Wearable technology may present new opportunities for advertising matched with an individual’s emotions and dispositions, but privacy must be at the forefront of marketers’ thinking, an article in the Journal of Advertising Research (JAR) has argued.
Davide C. Orazi (Monash University) and Greg Nyilasy (University of Melbourne) discussed this topic in a piece entitled Straight to the heart of your target audience: Personalized advertising systems – Based on wearable technology and heart-rate variability.
“First, smartwatches’ digital interface allows for the delivery of multiple advertisement content pieces and formats, a concept currently well understood,” they argued.
“Second … sensor technology integrated into wearables can capture the audience’s emotions through biometric features extraction – most importantly, heart-rate variability – paving the way for interactive, personalized advertising systems that allow for temporal segmentation and targeting.”
The authors quoted an estimate from Gartner, the intelligence provider, which suggested that the wearables market could be worth $42bn in 2019 as one proof point regarding its potential.
More broadly, they asserted that using wearables to understand an individual’s emotions and dispositions constitutes a major advance on current marketing practice.
“Advertisers have been aware of the need to temporally match advertisement delivery to consumers’ ever-changing moods, particularly, at a macro level (i.e., as a generally understood principle or matching based on larger chunks of consumer time),” they wrote.
“Accordingly, temporal situatedness, for the most part, has been reflected in common media-planning considerations, such as seasonality effects, dayparts, pulsing/flighting schedules, or effective frequency.”
However, Orazi and Nyilasy also warned about “significant privacy concerns” related to using wearables in this way. Data leaks are one roadblock, especially given the mix of real-time health-related, and geographically-specific, information on offer.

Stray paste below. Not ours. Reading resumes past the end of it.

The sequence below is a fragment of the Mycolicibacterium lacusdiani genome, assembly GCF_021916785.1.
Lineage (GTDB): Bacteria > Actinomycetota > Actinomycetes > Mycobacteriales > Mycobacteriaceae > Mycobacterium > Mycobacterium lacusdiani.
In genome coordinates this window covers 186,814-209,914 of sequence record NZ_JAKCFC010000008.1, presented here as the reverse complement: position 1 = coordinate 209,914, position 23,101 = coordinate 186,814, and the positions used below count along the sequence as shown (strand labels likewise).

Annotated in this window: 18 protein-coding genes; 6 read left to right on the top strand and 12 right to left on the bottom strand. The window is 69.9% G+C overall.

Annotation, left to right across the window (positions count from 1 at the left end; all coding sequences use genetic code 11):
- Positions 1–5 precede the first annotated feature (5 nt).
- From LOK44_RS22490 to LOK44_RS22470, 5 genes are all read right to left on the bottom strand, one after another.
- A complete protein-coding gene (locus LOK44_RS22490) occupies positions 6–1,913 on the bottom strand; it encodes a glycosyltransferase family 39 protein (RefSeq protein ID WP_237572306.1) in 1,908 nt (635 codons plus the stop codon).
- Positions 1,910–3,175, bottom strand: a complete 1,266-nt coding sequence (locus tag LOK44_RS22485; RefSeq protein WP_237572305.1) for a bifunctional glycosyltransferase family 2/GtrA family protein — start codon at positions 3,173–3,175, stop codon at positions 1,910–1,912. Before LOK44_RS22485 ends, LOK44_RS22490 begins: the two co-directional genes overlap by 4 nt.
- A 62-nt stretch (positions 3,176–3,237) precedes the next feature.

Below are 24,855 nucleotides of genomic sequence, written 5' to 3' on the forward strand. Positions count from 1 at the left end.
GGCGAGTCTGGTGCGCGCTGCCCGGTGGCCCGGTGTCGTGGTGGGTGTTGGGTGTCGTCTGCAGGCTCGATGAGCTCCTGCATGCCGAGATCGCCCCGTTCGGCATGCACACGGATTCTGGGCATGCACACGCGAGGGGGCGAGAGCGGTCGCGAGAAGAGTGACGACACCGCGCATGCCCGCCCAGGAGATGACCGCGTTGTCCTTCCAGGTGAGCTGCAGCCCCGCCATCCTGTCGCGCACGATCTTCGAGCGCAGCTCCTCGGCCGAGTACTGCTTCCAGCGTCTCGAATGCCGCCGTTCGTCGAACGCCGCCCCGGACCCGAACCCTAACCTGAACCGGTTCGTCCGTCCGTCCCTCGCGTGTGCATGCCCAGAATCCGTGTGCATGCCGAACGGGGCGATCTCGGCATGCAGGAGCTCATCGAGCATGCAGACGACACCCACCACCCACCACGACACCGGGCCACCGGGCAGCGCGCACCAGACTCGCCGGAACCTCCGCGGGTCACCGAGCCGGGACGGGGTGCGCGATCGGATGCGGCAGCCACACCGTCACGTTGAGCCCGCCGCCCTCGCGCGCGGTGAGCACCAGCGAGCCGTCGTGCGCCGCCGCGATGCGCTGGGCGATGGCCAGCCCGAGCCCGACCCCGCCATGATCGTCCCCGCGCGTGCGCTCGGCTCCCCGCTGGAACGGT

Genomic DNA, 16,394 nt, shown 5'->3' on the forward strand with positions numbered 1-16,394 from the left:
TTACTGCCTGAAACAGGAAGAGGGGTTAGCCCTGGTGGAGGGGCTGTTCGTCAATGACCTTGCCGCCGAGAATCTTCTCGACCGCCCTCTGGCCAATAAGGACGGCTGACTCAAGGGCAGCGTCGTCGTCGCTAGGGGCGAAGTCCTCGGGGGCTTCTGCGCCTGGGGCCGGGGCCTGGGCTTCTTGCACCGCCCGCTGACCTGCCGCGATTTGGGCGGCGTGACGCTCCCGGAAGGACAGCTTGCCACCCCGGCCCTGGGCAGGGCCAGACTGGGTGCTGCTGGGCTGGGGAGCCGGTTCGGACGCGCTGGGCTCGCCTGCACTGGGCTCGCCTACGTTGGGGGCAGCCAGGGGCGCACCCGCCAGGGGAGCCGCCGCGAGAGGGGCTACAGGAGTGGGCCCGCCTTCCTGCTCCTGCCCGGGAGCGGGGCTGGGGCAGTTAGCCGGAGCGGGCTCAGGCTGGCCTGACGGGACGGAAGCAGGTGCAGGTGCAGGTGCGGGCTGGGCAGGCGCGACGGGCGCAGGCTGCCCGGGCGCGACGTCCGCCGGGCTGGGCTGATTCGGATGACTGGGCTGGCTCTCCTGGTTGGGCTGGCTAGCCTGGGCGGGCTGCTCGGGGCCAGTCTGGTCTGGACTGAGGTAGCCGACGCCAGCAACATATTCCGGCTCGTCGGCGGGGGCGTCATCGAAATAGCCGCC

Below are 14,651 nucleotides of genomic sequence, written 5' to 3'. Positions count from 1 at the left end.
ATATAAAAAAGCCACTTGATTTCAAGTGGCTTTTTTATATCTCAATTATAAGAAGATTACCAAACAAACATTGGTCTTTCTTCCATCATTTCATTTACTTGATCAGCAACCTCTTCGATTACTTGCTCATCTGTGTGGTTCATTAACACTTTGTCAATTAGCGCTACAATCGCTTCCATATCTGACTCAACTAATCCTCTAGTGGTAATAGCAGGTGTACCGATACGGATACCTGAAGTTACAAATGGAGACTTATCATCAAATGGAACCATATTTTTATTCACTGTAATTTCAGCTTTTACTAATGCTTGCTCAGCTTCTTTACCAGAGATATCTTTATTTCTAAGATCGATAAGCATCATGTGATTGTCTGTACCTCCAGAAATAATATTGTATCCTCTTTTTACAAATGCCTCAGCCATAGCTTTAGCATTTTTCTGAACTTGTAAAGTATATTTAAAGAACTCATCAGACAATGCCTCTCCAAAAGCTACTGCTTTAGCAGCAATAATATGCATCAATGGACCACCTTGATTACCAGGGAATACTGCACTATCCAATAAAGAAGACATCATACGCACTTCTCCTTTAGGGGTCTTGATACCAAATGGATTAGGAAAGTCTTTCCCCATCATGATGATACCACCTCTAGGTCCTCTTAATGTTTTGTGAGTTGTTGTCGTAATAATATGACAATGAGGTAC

Another issue is the “personalization-privacy paradox”, as consumers want to receive content that is highly relevant, but can be resistant to profiling that feels invasive.
“The advertisement for a mindfulness meditation application may be most relevant and useful when a consumer is experiencing sadness, yet the same consumer may react defensively precisely because of the timely advertisement,” the authors proposed by way of example.
One possible solution is giving consumers greater control of, and access to, their own data – a move that has gained traction with the General Data Protection Regulation (GDPR) in the European Union, and will be essential for biometrics.
“We suggest it would be advisable to enact harmonized federal regulation to give consumers clear control of their biometric data in the US as well. Otherwise, the risk of serious heartaches is elevated significantly, for all involved,” Orazi and Nyilasy wrote.
Sourced from Journal of Advertising Research; additional content by WARC staff